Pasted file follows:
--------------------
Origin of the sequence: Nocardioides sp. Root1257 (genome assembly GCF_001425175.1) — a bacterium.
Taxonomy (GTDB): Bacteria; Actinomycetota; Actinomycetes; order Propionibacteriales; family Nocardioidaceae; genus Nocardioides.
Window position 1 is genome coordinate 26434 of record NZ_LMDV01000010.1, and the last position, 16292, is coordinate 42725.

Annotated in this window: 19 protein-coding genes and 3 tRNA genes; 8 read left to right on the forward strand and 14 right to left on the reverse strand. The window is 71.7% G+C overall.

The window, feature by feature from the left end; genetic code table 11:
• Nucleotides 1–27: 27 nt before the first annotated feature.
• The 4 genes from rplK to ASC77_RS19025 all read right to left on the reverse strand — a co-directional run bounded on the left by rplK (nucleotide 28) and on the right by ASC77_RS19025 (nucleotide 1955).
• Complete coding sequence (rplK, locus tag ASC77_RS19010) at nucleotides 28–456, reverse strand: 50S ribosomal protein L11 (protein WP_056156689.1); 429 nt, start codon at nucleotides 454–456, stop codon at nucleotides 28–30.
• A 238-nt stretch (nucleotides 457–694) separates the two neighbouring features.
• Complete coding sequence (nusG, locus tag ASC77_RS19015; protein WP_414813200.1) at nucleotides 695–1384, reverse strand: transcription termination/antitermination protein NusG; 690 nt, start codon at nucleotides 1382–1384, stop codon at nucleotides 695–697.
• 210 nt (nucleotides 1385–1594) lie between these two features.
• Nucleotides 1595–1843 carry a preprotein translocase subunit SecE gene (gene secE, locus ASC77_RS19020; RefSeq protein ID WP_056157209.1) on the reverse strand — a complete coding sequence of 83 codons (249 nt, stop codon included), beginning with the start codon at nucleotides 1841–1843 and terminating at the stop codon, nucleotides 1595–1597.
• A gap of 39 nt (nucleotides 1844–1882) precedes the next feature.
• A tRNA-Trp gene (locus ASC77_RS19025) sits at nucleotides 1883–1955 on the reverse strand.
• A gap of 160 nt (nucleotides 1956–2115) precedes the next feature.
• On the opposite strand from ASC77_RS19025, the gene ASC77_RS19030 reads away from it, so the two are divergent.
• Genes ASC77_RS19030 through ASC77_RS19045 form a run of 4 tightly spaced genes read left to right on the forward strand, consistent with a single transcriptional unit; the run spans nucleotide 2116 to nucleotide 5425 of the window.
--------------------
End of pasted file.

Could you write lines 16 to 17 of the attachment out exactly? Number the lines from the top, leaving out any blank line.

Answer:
• On the opposite strand from ASC77_RS19025, the gene ASC77_RS19030 reads away from it, so the two are divergent.
• Genes ASC77_RS19030 through ASC77_RS19045 form a run of 4 tightly spaced genes read left to right on the forward strand, consistent with a single transcriptional unit; the run spans nucleotide 2116 to nucleotide 5425 of the window.